Example holmes on homes. He has showed up. Living space above garage. There is insulation up there but its still cold. Solution spray foam. No more problems.

BrianinNC 03-20-2013 01:44 AM

Well in my case the spray foam i won't need due to the fact even though it is a garage no cars are started in the garage and it's only my classic car in there. i roll the car outside before startup and i only drive it on sunny days. I'm not worries about exhaust fumes entering into the room.

asinsulation 03-20-2013 11:46 AM

you have the right idea.

BrianinNC 03-20-2013 06:31 PM

So the insulation that's under the bonus room i should replace with cellulose before capping the ends off with foam board if i'm understanding right? Just taking measurements to do a my own cost worksheet to see how much it's going to run. Also i was looking at another post that i must have missed when i was searching and saw that Gary had mentioned Roxul. Is this far better then the usual fiber insulation? Anyone used this in there home can attest to the product? I Noticed at the major hardware stores itt has to be preordered.

Nailbags 03-20-2013 07:31 PM

Rockwool or roxul is very good 100% fire proof won't itch won't let vermin live in it and if it gets wet it will dry out. I just got done doing a home with it. It draw backs are it is hard to cut. out side of that it is good stuff. In my opinion.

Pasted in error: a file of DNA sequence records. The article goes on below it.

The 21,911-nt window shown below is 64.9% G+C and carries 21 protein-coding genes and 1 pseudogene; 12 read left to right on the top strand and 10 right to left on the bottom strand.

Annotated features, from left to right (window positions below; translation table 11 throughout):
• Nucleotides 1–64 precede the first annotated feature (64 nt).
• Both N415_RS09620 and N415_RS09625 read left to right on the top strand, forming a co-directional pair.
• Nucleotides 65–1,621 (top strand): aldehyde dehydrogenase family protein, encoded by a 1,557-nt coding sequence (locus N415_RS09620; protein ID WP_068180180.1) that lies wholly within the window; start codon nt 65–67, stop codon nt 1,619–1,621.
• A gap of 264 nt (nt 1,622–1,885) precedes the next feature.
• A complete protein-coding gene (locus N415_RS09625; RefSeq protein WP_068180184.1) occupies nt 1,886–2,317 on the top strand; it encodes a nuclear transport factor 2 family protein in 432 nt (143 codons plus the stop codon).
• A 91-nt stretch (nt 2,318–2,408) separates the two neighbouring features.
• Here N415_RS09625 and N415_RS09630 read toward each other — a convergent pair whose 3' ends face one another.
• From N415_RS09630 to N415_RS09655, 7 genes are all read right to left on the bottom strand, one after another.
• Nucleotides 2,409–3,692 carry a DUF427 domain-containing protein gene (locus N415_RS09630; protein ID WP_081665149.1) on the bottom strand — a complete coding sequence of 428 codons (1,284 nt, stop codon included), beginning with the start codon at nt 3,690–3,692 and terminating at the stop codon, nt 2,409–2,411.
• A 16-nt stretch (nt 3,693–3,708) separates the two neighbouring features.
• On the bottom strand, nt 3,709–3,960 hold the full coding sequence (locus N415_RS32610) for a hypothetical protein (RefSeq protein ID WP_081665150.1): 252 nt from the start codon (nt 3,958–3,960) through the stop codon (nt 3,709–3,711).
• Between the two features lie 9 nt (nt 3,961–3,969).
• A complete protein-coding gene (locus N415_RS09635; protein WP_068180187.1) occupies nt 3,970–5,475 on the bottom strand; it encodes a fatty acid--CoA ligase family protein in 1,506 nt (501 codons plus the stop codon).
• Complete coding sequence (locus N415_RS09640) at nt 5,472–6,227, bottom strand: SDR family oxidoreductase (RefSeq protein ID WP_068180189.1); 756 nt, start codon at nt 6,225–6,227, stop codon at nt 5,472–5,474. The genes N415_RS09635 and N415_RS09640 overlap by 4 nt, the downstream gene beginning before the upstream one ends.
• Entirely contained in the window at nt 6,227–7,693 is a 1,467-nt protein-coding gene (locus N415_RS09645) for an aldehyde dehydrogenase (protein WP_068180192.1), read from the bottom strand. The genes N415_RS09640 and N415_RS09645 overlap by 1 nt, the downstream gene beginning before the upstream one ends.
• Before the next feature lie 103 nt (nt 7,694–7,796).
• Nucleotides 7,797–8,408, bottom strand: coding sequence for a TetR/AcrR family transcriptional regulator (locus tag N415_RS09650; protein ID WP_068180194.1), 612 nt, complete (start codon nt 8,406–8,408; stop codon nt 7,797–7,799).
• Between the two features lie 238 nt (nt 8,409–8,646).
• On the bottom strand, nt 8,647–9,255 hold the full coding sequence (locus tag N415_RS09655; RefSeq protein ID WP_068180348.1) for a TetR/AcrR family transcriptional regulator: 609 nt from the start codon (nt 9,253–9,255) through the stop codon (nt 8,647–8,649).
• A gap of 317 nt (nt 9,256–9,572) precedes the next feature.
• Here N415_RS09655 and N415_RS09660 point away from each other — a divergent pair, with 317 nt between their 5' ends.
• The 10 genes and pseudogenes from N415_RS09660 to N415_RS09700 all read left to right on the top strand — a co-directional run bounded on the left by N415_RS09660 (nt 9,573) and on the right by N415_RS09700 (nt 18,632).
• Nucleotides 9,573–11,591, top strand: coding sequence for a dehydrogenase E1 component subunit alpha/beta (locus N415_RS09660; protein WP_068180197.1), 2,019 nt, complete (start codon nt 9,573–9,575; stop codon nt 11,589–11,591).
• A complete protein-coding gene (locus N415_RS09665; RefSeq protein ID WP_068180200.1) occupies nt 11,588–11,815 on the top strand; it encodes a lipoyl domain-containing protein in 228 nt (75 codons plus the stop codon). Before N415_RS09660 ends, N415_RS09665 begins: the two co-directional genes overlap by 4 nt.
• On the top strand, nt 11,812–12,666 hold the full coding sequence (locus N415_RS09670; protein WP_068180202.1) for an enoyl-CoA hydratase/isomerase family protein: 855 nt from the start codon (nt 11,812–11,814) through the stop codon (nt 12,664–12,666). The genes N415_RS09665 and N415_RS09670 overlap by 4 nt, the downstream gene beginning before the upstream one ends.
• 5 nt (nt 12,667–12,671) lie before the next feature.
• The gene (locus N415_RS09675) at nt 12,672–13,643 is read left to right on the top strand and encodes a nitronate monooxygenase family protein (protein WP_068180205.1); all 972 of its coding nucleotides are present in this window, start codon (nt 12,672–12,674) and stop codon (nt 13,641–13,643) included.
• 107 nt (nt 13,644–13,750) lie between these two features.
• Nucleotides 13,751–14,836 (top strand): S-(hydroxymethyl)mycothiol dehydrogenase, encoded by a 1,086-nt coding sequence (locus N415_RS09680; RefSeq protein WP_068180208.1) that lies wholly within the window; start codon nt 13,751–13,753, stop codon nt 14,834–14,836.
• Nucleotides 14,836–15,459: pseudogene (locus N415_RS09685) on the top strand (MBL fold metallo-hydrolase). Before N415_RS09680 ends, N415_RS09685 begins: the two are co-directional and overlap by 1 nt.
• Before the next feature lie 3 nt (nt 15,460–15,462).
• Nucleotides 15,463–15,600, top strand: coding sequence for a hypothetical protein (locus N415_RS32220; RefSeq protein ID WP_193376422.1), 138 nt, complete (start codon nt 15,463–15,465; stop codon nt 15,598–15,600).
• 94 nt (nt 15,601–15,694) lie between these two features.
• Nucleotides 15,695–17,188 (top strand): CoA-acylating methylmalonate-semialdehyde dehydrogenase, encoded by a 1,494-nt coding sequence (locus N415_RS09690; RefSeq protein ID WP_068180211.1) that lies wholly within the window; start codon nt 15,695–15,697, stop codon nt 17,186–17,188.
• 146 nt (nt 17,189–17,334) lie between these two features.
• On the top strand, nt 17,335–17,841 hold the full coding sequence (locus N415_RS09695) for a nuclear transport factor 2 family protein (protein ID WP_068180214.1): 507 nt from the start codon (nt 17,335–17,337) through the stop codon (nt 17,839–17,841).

asinsulation 03-20-2013 07:53 PM

roxul is good, but in your application for under the floors it would be difficult. if you want to see a good amount of your results quick, proceed with the air seal around the floor joists. you can always pop a hole for the densepack later and use one part foam to seal it back up. see what results you get from the airseal and if its worth it to go the extra mile with the cellulose.

Nailbags 03-20-2013 08:01 PM

From the photos it is open area.

BrianinNC 03-20-2013 08:14 PM

Yes. For some odd reason i don't know why they didn't put in a small door there so i'm also going to build one to make the space for storage as well. Funny thing is was before this i had a contractor quote me 2500-3000 bucks to do the job. Kinda was suspect which is why i want to do it on my own

Gary in WA 03-20-2013 11:52 PM

Yes, there should be vents in every rafter bay to rid any moisture/heat from the roof sheathing. Yes, close off below the knee wall and above to prevent wind-washing of the fibrous insulation, yet leaving the baffles open for air movement through them. No foil-faced batts on the knee wall;

Yes, remove the f.g. batts under the room floor, if filling with cellulose at a later date. Yes, add an access door (with weather-strip seal and insulation on door back, solid wood has R-1.25 per inch) to the attic for floor storage but do not insulate the floor or rafters as the space is not conditioned, your thermal barrier stops at the knee-wall.

Add some housewrap to the attic side of the f.g. knee wall frame/insulation batts to prevent wind-washing, degrading your R-value. If no insulation at knee wall now, caulk the drywall/truss vertical member to air seal, also any electrical boxes/wire holes in boxes to ADA the drywall;

Also, caulk or canned foam the drywall butt joint at the sloped ceiling/vertical wall on attic side to prevent air loss there. Hey, while it's Exposed Romex within 6' of the access door requires covering/sandwich between boards to protect from walking on/crushing.

PS. When you dense-pack, replace the access hole for the tubing with 5/8" Type X drywall (use the cut-out with plywood backers, unless using fire-rated foam in the garage ceiling.